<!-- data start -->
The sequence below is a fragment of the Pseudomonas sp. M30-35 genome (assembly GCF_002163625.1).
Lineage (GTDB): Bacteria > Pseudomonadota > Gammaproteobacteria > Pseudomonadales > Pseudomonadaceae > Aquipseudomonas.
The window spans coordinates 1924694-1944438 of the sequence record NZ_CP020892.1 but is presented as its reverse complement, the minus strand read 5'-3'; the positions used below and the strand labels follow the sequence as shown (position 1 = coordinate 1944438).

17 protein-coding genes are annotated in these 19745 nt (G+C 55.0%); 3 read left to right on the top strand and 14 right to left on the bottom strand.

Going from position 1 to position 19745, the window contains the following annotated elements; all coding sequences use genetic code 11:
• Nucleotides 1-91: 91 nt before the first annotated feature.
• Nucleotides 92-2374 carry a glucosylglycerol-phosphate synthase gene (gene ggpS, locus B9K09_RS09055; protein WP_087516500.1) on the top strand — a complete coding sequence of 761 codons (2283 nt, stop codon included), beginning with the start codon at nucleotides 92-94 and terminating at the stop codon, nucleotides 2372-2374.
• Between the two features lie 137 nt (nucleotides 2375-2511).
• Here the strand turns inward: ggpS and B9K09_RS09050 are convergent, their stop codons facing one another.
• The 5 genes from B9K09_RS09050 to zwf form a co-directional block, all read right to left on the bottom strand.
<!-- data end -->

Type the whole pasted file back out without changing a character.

The sequence below is a fragment of the Pseudomonas sp. M30-35 genome (assembly GCF_002163625.1).
Lineage (GTDB): Bacteria > Pseudomonadota > Gammaproteobacteria > Pseudomonadales > Pseudomonadaceae > Aquipseudomonas.
The window spans coordinates 1924694-1944438 of the sequence record NZ_CP020892.1 but is presented as its reverse complement, the minus strand read 5'-3'; the positions used below and the strand labels follow the sequence as shown (position 1 = coordinate 1944438).

17 protein-coding genes are annotated in these 19745 nt (G+C 55.0%); 3 read left to right on the top strand and 14 right to left on the bottom strand.

Going from position 1 to position 19745, the window contains the following annotated elements; all coding sequences use genetic code 11:
• Nucleotides 1-91: 91 nt before the first annotated feature.
• Nucleotides 92-2374 carry a glucosylglycerol-phosphate synthase gene (gene ggpS, locus B9K09_RS09055; protein WP_087516500.1) on the top strand — a complete coding sequence of 761 codons (2283 nt, stop codon included), beginning with the start codon at nucleotides 92-94 and terminating at the stop codon, nucleotides 2372-2374.
• Between the two features lie 137 nt (nucleotides 2375-2511).
• Here the strand turns inward: ggpS and B9K09_RS09050 are convergent, their stop codons facing one another.
• The 5 genes from B9K09_RS09050 to zwf form a co-directional block, all read right to left on the bottom strand.